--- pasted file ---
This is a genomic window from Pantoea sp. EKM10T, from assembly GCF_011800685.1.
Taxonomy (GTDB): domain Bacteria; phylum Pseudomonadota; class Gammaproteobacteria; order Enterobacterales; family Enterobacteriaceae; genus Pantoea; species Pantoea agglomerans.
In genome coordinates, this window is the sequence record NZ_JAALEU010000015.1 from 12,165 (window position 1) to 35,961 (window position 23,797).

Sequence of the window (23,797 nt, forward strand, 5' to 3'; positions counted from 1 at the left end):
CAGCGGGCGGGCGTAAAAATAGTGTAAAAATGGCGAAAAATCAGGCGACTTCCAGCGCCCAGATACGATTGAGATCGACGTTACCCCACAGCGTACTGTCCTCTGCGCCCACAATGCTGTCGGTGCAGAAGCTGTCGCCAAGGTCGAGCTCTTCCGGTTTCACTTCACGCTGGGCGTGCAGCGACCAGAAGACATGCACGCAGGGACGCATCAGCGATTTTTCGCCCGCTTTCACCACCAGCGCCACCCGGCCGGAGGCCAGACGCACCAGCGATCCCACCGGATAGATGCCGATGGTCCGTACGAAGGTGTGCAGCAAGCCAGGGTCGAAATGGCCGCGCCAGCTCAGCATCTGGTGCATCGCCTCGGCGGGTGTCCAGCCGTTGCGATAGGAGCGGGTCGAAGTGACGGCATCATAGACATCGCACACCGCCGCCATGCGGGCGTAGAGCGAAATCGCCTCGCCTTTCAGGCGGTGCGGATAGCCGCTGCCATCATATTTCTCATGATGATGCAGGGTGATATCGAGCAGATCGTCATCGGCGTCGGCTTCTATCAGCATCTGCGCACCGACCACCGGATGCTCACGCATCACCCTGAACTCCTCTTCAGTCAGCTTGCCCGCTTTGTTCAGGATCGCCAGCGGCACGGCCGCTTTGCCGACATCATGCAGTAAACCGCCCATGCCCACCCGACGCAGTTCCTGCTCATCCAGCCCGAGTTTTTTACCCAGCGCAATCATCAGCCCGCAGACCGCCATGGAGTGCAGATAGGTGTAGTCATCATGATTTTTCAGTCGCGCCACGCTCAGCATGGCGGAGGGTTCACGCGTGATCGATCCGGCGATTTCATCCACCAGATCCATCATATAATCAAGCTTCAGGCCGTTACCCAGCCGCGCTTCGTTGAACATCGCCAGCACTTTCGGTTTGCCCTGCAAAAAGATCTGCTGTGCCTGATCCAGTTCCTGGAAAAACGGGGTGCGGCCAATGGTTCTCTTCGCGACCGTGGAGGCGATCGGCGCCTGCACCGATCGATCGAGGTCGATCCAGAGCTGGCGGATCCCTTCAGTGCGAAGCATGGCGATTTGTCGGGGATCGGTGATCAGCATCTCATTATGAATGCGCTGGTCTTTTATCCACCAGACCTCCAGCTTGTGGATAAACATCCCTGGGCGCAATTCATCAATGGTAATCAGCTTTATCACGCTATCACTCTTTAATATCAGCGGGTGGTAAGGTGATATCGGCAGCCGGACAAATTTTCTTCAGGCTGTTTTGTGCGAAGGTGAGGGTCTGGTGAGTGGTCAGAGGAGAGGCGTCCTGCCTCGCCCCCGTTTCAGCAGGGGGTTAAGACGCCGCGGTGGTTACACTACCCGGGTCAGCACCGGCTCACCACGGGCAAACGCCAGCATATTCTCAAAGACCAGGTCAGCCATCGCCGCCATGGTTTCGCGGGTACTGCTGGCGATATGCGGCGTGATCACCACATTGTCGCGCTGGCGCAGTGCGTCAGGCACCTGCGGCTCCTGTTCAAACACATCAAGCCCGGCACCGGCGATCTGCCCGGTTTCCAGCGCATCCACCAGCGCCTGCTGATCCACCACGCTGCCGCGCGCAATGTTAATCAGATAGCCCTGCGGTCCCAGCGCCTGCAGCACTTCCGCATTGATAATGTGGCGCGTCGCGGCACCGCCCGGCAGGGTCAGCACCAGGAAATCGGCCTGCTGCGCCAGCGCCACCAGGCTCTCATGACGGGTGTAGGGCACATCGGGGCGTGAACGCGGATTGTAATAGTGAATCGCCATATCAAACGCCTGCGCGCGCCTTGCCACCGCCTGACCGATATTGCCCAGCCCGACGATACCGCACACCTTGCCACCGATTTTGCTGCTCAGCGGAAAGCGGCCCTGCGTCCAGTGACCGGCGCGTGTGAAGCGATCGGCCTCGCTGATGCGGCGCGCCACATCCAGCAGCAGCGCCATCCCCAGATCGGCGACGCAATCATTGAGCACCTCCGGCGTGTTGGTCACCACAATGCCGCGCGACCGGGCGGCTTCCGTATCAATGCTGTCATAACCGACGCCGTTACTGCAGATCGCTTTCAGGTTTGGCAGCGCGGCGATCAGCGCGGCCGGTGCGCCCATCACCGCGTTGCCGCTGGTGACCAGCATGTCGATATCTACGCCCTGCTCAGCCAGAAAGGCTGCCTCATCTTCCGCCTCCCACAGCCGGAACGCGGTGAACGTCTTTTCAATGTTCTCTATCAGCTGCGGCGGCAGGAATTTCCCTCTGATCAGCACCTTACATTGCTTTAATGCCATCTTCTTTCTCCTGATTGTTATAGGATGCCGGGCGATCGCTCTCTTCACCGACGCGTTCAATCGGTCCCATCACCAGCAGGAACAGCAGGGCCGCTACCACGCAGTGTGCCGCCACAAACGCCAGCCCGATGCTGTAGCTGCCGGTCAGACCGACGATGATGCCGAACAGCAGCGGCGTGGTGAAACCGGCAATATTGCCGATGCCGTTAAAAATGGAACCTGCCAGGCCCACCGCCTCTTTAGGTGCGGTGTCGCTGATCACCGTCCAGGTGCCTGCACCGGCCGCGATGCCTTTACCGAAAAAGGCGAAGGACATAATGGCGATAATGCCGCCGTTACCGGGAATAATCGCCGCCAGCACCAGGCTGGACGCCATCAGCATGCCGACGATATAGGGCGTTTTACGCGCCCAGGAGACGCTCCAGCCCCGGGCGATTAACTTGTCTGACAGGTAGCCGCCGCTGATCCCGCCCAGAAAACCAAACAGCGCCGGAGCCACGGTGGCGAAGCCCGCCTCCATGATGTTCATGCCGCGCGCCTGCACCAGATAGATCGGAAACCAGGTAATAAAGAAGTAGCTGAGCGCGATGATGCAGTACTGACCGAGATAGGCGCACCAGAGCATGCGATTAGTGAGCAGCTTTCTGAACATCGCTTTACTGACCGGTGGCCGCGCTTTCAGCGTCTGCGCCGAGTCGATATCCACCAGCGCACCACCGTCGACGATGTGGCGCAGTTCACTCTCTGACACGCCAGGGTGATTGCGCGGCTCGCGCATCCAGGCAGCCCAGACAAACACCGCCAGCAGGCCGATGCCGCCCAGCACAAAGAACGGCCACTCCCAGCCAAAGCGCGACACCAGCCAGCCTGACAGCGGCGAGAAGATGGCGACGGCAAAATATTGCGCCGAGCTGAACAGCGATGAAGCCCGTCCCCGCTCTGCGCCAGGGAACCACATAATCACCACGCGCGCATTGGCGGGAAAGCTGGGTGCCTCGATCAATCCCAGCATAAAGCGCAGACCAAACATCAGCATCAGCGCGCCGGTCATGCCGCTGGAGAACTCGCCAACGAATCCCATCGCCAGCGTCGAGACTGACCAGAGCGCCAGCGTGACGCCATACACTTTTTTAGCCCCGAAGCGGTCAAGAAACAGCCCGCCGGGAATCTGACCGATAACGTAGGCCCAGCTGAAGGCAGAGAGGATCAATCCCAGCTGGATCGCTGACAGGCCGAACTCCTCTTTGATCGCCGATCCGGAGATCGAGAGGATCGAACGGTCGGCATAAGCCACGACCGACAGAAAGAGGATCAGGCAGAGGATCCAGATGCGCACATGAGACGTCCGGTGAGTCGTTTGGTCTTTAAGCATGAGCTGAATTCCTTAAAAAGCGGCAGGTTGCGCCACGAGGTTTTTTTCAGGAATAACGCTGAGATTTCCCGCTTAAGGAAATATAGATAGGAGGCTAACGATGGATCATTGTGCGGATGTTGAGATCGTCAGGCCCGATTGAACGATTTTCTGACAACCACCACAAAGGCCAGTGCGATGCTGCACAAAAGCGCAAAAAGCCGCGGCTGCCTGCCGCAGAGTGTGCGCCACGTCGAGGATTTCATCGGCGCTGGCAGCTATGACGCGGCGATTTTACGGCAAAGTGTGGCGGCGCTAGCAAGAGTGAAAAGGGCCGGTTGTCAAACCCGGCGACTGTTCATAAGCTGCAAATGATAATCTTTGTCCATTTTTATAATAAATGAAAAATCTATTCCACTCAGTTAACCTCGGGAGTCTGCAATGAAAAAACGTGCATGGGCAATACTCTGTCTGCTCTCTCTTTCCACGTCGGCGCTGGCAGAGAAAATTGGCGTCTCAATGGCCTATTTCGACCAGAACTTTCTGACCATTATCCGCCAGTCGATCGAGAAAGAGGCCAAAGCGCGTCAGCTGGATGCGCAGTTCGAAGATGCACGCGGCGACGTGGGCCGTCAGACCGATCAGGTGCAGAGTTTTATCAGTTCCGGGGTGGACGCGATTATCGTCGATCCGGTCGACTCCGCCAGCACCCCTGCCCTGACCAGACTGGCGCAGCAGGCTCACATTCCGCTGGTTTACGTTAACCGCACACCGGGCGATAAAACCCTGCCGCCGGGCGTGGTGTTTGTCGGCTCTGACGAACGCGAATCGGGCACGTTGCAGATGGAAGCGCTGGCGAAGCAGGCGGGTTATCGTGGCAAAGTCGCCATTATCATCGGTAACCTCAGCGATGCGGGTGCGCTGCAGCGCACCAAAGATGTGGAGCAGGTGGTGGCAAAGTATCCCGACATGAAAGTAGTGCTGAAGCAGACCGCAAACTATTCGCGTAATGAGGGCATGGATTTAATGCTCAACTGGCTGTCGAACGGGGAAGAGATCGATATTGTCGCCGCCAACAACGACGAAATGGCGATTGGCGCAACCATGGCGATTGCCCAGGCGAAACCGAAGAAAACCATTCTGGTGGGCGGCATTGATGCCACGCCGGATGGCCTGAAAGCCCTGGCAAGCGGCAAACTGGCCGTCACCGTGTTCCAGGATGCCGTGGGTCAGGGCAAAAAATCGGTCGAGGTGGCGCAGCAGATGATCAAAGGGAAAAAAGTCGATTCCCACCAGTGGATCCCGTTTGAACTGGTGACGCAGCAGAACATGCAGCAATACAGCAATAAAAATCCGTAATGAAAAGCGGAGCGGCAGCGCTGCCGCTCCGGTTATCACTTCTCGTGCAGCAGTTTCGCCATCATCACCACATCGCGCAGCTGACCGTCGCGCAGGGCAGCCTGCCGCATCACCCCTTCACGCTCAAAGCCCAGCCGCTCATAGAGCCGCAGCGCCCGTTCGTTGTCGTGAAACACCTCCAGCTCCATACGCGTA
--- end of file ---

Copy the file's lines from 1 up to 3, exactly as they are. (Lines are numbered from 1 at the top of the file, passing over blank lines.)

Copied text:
This is a genomic window from Pantoea sp. EKM10T, from assembly GCF_011800685.1.
Taxonomy (GTDB): domain Bacteria; phylum Pseudomonadota; class Gammaproteobacteria; order Enterobacterales; family Enterobacteriaceae; genus Pantoea; species Pantoea agglomerans.
In genome coordinates, this window is the sequence record NZ_JAALEU010000015.1 from 12,165 (window position 1) to 35,961 (window position 23,797).